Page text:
The ANZA Soccer Philosophy and History

How our Saturday league and Sunday competition teams complement each other

Since its start over forty years ago, ANZA Soccer has been based on the philosophy that children learn character, grit, and social skills through sport. “Play with your mates” has been our unofficial motto for decades, and today on Saturdays, our players continue to play on mixed-ability teams that generally stay together year-to-year. While our Saturday games are competitive, with ANZA League and Cup competitions often ending in nail-biting finishes, it is the emphasis on Fair Play and friendship that attracts new players to ANZA Soccer and provides veteran players and their families with a soccer home through the years.

Some years ago, ANZA Soccer joined the JSSL Sunday league to give our most committed players the opportunity for more competitive games. ANZA Soccer’s competition teams (or “comp teams”) are selective teams, formed through tryouts and placed in ability-based divisions within the JSSL Sunday competition format. Comp teams have a separate practice once each week, in addition to the practice sessions provided for all ANZA Soccer players. Comp team players must be ANZA Saturday league players, and they are allocated across the Saturday teams to maintain balance and encourage friendships with diverse teammates.

Over the years, this approach has worked well, and we continue to see it as the best way to encourage and develop all our players while maintaining the unique ethos of the ANZA Soccer programme. Our 2019 success in the JSSL International 7s competition underlines the success of our approach: in a field of over 400 teams from 190 clubs, ANZA was the only club to earn four first-place trophies (Boys 12, Girls 14, Boys 16, and Girls 16), and we took home the Paul Parker Trophy as overall winner!

A few times since we moved to this dual Saturday and Sunday model, we have had parents or coaches raise the idea of comp teams playing together in the Saturday league, to help them prepare for their Sunday matches. Each time, the ANZA Soccer Committee has discussed this suggestion and agreed that it would not serve ANZA Soccer well. The Committee is composed of parents committed to considering the health of the whole ANZA Soccer programme, which is not-for-profit and seeks to serve a wide variety of families. Many Committee members’ children have played with ANZA through multiple age groups and on both Saturdays and Sundays. As a group, the Committee has a broad understanding of the likely implications of changing our current model.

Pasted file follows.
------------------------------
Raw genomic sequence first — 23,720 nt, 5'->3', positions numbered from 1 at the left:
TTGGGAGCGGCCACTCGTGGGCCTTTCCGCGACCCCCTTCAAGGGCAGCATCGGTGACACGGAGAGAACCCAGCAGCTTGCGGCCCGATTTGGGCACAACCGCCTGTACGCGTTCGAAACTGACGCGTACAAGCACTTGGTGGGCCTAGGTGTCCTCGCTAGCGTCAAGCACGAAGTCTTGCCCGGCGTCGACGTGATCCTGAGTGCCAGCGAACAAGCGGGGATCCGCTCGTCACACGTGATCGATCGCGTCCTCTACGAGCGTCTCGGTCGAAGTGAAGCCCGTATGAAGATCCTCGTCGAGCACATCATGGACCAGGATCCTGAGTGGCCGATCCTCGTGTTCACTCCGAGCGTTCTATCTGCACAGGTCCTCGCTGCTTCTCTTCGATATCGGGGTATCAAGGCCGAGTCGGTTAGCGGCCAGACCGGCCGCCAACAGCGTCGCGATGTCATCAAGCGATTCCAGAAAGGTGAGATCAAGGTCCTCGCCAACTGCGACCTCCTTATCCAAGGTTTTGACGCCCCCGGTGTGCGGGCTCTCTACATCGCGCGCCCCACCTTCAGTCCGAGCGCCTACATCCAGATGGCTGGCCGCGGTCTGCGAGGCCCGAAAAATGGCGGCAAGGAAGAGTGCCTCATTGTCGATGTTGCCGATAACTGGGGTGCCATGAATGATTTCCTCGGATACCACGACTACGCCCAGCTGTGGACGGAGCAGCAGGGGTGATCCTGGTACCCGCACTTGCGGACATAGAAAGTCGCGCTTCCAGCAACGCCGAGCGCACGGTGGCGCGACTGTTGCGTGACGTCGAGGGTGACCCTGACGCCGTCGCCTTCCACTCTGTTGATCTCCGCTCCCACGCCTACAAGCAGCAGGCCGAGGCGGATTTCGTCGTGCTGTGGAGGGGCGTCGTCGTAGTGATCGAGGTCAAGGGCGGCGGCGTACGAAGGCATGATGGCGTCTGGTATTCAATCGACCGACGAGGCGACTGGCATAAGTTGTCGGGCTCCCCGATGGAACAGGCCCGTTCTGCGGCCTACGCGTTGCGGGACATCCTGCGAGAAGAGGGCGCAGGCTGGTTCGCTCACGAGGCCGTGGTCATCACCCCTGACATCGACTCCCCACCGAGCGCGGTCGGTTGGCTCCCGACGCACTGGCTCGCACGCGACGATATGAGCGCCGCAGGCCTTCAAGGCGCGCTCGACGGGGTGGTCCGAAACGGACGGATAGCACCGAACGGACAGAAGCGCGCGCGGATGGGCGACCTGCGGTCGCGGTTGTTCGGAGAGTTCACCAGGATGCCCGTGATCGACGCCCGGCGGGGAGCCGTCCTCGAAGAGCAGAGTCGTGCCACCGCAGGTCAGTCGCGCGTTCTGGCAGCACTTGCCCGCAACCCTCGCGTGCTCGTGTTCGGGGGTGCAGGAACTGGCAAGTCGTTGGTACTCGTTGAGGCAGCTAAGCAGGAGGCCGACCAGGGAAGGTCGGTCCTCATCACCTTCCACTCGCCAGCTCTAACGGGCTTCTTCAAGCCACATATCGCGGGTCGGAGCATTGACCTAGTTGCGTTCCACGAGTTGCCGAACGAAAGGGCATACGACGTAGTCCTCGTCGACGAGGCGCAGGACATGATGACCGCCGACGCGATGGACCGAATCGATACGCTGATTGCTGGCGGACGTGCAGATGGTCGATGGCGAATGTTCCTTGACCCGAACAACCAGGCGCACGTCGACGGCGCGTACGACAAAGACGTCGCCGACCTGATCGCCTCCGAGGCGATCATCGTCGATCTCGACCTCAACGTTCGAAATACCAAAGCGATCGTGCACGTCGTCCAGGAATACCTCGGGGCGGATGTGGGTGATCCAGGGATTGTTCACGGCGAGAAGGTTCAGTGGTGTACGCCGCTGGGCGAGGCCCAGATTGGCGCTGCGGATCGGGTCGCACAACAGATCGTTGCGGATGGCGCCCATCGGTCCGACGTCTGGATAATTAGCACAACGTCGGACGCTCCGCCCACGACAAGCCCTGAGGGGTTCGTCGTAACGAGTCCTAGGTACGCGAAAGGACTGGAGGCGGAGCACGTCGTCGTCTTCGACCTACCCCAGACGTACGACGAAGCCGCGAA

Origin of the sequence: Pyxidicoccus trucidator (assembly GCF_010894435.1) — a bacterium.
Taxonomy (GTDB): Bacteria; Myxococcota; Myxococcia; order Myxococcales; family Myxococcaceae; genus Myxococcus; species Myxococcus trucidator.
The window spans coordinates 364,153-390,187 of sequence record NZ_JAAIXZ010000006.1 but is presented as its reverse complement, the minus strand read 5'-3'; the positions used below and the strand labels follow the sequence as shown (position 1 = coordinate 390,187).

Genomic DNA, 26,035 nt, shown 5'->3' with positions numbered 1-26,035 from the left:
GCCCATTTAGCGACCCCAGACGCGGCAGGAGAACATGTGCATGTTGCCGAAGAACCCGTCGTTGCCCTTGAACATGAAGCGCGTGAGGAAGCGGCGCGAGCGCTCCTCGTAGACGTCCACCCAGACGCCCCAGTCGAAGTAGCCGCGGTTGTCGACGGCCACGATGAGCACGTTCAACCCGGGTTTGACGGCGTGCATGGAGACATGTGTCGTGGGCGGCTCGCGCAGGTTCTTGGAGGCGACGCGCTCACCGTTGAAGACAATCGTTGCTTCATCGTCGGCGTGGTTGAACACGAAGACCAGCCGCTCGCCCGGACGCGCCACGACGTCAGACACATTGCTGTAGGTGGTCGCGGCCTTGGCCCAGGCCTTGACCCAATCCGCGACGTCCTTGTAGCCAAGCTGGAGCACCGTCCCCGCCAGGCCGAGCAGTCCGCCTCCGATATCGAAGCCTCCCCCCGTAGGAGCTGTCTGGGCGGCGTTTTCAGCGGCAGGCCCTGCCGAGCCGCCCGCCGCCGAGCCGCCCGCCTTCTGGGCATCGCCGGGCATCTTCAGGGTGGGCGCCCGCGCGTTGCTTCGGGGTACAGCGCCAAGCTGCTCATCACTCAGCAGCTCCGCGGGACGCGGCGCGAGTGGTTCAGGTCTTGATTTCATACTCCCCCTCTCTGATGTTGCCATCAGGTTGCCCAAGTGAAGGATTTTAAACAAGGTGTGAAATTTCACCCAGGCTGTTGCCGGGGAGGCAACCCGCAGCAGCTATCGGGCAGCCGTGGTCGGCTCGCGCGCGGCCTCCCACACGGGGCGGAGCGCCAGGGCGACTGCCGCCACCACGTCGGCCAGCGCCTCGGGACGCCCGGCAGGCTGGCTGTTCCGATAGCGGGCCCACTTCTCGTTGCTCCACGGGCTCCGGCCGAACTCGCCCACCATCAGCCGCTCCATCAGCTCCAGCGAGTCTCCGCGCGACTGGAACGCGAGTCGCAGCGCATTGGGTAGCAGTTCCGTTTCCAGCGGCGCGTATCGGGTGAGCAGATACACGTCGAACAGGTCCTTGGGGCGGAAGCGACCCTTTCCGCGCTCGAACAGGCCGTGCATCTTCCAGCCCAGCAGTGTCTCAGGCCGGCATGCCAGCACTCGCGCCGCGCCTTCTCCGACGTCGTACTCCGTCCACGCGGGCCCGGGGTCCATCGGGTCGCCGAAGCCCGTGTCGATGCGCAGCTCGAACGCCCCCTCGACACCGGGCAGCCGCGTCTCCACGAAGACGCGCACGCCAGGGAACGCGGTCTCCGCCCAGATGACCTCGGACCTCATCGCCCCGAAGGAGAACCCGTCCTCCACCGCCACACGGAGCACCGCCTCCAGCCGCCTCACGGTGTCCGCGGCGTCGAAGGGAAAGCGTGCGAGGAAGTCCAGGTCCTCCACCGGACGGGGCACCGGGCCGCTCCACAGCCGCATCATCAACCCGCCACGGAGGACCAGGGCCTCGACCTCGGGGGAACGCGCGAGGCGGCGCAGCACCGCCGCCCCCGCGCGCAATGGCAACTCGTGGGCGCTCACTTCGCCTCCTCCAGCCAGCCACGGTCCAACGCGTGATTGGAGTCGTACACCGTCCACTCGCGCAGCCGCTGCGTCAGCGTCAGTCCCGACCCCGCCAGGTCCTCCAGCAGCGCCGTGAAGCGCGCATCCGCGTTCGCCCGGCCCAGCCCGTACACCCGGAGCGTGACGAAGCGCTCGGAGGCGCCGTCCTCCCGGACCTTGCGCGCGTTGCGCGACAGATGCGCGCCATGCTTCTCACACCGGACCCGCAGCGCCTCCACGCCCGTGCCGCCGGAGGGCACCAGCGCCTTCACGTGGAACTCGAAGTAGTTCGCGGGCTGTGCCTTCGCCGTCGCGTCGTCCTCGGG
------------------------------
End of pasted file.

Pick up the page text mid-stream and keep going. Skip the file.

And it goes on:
The unanimous opinion of the Committee is that there are significant benefits to maintaining our current mixed-ability, age-based teams on Saturdays:

  • Our Saturday all-play leagues and Sunday ability-based teams are a tried and true format that has served the league and its players well for nearly two decades.
  • This is the approach the majority of ANZA Soccer’s 900+ players and their families support.
  • Children learn teamwork, patience, perseverance, and leadership through playing with a variety of teammates and experiencing both victory and defeat together.
  • Mixed-ability teams foster friendships that last through the years and are based on factors beyond soccer skills.
  • Players wanting more competitive soccer may try out for our Sunday comp teams.
  • Comp team practices give these players extra, more targeted instruction in skills and tactics.

The Committee also predicts significant negative results if comp teams were to play together in the Saturday age groups:

  • The regular (non-competition) Saturday teams would be stripped of their most skilled and experienced players.
  • Age groups would become unbalanced; even if comp teams played “up” in an older age group, they would likely still be much stronger given that far fewer top players would be spread through the regular teams.
  • An “us versus them” mentality would develop among the players and coaches on Saturdays.
  • Morale and player development would suffer, potentially leading to negative experiences and a drop in ANZA Soccer membership.
  • Such an approach would not align with ANZA Soccer’s Code of Conduct or philosophy.

We recognize that there are many different models for learning and playing soccer in Singapore. The island’s youth soccer scene includes everything from hyper-competitive and expensive for-profit soccer academies to pick-up games in the neighborhood. At times, ANZA Soccer players have chosen to play elsewhere, and we always wish them well with their new clubs. More frequently, players join us from other clubs; their reasons for switching often include wanting less emphasis on winning at all costs and more focus on fun, friends, and enjoying the game. We hope all ANZA players, parents, and coaches will unite in supporting our unique, successful, and healthy approach to the beautiful game!

The Early History of ANZA Soccer

This account of ANZA Soccer’s origins was written by one of the founders of ANZA Soccer, David Foreman, in his 1999 memoir “Footprints on Asian Shores.” It is reproduced with his permission:

Footprints on Asian Shores – Chapter 5